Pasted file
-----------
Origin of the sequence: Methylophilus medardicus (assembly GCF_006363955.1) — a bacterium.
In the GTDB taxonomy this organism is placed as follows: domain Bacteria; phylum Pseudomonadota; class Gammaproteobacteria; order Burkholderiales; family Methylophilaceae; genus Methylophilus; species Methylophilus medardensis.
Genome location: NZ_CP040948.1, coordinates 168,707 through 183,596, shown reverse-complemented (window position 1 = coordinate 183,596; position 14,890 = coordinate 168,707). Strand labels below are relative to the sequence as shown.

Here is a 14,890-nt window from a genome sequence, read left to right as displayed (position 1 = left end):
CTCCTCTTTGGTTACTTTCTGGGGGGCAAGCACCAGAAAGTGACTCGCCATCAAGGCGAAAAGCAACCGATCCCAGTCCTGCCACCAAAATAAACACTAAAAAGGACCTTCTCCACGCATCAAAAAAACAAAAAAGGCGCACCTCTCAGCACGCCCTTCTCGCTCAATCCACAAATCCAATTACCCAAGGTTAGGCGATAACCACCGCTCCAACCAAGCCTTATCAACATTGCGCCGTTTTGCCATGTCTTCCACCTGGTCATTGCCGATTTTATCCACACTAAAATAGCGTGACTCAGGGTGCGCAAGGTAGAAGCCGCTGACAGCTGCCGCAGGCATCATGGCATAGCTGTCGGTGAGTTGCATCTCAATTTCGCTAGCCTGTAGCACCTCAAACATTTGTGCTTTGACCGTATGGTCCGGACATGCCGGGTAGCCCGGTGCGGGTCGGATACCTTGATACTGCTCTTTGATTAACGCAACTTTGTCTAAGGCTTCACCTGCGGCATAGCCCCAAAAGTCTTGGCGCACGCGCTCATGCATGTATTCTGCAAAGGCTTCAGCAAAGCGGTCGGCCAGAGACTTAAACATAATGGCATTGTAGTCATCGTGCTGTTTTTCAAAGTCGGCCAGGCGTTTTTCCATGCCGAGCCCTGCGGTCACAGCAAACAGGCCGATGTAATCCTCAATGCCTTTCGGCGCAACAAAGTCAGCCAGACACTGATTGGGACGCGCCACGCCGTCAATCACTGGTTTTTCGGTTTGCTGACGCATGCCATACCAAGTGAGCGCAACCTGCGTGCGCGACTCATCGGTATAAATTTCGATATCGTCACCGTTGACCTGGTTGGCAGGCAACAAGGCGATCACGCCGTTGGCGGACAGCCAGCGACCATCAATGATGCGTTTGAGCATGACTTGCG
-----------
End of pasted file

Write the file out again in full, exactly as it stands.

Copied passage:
Origin of the sequence: Methylophilus medardicus (assembly GCF_006363955.1) — a bacterium.
In the GTDB taxonomy this organism is placed as follows: domain Bacteria; phylum Pseudomonadota; class Gammaproteobacteria; order Burkholderiales; family Methylophilaceae; genus Methylophilus; species Methylophilus medardensis.
Genome location: NZ_CP040948.1, coordinates 168,707 through 183,596, shown reverse-complemented (window position 1 = coordinate 183,596; position 14,890 = coordinate 168,707). Strand labels below are relative to the sequence as shown.

Here is a 14,890-nt window from a genome sequence, read left to right as displayed (position 1 = left end):
CTCCTCTTTGGTTACTTTCTGGGGGGCAAGCACCAGAAAGTGACTCGCCATCAAGGCGAAAAGCAACCGATCCCAGTCCTGCCACCAAAATAAACACTAAAAAGGACCTTCTCCACGCATCAAAAAAACAAAAAAGGCGCACCTCTCAGCACGCCCTTCTCGCTCAATCCACAAATCCAATTACCCAAGGTTAGGCGATAACCACCGCTCCAACCAAGCCTTATCAACATTGCGCCGTTTTGCCATGTCTTCCACCTGGTCATTGCCGATTTTATCCACACTAAAATAGCGTGACTCAGGGTGCGCAAGGTAGAAGCCGCTGACAGCTGCCGCAGGCATCATGGCATAGCTGTCGGTGAGTTGCATCTCAATTTCGCTAGCCTGTAGCACCTCAAACATTTGTGCTTTGACCGTATGGTCCGGACATGCCGGGTAGCCCGGTGCGGGTCGGATACCTTGATACTGCTCTTTGATTAACGCAACTTTGTCTAAGGCTTCACCTGCGGCATAGCCCCAAAAGTCTTGGCGCACGCGCTCATGCATGTATTCTGCAAAGGCTTCAGCAAAGCGGTCGGCCAGAGACTTAAACATAATGGCATTGTAGTCATCGTGCTGTTTTTCAAAGTCGGCCAGGCGTTTTTCCATGCCGAGCCCTGCGGTCACAGCAAACAGGCCGATGTAATCCTCAATGCCTTTCGGCGCAACAAAGTCAGCCAGACACTGATTGGGACGCGCCACGCCGTCAATCACTGGTTTTTCGGTTTGCTGACGCATGCCATACCAAGTGAGCGCAACCTGCGTGCGCGACTCATCGGTATAAATTTCGATATCGTCACCGTTGACCTGGTTGGCAGGCAACAAGGCGATCACGCCGTTGGCGGACAGCCAGCGACCATCAATGATGCGTTTGAGCATGACTTGCG